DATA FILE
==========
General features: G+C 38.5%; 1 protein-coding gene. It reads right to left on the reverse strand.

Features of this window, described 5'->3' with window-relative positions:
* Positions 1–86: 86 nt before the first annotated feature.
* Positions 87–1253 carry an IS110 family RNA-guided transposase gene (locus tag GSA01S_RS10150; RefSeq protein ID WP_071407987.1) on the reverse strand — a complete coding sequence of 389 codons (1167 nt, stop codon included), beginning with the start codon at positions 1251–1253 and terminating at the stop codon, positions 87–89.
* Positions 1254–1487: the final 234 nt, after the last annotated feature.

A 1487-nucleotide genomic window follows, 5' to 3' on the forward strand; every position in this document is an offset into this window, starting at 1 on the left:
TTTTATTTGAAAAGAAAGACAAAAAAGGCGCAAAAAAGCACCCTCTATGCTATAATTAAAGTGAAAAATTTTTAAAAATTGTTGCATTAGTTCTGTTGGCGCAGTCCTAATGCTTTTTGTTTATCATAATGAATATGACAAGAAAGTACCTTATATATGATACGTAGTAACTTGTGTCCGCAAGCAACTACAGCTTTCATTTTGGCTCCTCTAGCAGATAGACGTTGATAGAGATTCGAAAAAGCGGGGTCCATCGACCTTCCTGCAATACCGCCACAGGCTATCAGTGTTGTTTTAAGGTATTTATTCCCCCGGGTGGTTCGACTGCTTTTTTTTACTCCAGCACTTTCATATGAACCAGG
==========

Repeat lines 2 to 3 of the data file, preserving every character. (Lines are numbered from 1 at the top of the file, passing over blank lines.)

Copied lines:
Features of this window, described 5'->3' with window-relative positions:
* Positions 1–86: 86 nt before the first annotated feature.